Masthead CMC Magazine / March 1, 1996
 The Gendered Mystique, by Leslie Regan Shade

Turkle: Addressing the Real through the Virtual

There is the fear in many of the case studies that Turkle recounts, that MUDs and MOOs are increasingly seen as a replacement for RL (real life) and engaged political and community organizing and sustenance by the many young college-aged population that inhabits these domains. In a recent interview, Session with the Cybershrink in Technology Review (February/March 1996), Turkle expressed concerns over this RL apathy, and wrote that

"It would be exciting to see online communities used more to address real-world social crises such as those around the environment, health, drugs, and education. This is starting to happen; I would like to see more of it. Online activists are learning a great deal as they build virtual worlds -it's like thousands of social experiments being conducted simultaneously, all over the world. I would like to see some of the knowledge gained from these efforts used to improve our off-line communities."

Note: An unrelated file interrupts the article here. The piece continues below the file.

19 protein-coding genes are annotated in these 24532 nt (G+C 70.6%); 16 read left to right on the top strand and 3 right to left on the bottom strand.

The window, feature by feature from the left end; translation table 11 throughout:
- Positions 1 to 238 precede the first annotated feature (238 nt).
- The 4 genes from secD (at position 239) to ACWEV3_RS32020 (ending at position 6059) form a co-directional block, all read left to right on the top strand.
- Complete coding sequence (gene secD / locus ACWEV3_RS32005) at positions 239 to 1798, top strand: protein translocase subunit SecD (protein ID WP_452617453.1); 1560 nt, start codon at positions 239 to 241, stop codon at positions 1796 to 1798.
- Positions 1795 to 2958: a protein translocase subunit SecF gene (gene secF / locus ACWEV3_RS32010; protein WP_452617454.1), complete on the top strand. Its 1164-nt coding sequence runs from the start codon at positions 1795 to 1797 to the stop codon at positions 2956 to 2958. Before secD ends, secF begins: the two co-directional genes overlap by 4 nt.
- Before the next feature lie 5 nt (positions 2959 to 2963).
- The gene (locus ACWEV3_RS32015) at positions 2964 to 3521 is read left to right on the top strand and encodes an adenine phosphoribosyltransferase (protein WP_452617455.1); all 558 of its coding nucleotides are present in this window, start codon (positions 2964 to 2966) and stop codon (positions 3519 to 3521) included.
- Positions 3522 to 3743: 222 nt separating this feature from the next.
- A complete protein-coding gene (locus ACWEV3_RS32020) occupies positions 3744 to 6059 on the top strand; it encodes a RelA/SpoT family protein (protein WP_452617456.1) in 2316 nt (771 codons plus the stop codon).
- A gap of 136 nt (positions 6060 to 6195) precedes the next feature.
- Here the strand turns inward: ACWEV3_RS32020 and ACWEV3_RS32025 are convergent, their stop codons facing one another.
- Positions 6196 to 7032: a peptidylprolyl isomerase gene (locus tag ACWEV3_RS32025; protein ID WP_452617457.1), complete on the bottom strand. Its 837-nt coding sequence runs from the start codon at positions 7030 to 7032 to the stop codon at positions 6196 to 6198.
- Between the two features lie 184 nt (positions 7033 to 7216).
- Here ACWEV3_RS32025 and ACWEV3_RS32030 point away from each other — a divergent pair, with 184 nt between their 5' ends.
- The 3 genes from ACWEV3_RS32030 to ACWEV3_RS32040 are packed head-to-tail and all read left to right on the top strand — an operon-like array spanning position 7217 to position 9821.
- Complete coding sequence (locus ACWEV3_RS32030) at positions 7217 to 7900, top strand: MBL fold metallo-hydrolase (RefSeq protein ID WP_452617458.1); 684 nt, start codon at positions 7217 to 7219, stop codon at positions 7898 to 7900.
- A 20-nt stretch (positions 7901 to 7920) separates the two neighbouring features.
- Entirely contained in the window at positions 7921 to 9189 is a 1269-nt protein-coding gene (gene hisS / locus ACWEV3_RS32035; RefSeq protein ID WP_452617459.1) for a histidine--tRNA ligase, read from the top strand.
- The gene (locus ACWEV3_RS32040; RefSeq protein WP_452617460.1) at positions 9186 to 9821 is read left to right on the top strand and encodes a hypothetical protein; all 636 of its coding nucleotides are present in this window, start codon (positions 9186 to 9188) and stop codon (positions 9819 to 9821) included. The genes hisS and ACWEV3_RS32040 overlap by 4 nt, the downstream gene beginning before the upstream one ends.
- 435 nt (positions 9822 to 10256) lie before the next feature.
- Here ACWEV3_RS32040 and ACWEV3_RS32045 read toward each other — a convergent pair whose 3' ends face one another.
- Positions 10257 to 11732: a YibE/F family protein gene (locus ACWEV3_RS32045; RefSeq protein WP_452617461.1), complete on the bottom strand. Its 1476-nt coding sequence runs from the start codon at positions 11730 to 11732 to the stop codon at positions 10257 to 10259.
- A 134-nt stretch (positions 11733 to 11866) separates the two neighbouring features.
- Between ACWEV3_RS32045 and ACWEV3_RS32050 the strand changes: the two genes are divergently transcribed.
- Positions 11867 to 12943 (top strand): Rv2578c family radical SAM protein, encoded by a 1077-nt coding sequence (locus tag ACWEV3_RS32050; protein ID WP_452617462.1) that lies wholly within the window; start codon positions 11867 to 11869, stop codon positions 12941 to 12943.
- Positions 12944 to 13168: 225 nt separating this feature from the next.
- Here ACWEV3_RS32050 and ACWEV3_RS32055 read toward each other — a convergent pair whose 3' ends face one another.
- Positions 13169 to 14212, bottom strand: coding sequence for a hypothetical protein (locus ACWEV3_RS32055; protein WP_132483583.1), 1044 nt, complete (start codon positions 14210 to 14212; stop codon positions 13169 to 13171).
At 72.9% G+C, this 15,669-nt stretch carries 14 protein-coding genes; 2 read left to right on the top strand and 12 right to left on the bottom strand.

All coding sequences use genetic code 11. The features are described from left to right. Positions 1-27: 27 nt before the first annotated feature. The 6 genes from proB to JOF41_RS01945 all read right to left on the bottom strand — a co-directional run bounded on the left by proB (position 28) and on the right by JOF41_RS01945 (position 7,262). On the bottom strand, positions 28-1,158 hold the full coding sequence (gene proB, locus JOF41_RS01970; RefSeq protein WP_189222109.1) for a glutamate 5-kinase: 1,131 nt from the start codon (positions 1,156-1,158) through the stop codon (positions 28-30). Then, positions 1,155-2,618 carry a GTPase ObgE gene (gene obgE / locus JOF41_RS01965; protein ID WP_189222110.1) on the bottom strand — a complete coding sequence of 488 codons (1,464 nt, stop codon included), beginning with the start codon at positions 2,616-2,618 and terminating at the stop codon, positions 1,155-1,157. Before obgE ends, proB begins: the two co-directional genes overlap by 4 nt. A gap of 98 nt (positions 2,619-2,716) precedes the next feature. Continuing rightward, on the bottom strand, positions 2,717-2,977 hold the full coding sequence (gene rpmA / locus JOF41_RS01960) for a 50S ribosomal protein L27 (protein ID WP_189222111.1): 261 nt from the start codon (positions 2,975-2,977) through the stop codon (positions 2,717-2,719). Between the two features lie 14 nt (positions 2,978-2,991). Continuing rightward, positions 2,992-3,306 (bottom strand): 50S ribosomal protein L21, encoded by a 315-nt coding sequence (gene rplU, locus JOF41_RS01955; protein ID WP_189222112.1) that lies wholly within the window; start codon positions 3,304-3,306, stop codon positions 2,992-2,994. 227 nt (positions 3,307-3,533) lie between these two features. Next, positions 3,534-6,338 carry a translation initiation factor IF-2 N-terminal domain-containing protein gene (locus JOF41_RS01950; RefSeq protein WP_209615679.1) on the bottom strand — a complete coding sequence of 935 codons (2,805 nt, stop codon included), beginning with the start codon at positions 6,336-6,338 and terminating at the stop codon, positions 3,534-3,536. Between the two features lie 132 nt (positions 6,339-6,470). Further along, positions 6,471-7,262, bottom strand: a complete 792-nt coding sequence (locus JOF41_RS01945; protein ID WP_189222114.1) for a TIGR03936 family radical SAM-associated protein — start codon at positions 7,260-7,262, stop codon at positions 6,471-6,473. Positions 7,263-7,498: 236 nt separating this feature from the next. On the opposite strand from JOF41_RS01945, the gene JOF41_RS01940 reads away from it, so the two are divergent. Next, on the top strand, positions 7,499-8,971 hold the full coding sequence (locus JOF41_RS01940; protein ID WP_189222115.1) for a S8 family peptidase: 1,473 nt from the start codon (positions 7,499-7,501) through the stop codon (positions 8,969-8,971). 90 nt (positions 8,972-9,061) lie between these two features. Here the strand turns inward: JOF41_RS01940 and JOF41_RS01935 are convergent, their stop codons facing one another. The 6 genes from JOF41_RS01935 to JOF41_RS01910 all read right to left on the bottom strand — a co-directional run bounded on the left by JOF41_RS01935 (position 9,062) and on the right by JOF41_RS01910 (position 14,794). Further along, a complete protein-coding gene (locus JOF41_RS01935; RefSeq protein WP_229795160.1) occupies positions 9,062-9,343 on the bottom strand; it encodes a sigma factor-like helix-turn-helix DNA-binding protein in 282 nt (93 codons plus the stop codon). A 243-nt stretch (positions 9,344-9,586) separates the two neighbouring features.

For many of Turkle's young subjects, the rainbow is cyberspace, and this is where they can reassert their middle class origins and communicate with a like-minded community which their RL (for reasons dealing with the present jobless rate, slow economic growth, and highly competitive ladder- climbing amidst an increasingly down-sized, restructured, reengineered and deficit-busting economy) doesn't easily accommodate. Instead, our new 'knowledge society' era, where the rhetoric of 'life long learning' has become almost the mantra of the decentralized and competitive telecommunications market, calls for fluidity in interpersonal interactions, and the ability to easily adapt and mutate jobs, geographical location, and goals. This lifestyle is mirrored in virtual systems, and the challenge is in making the boundaries between RL and virtual life permeable, so as to allow the good qualities of virtuality to infect RL.--

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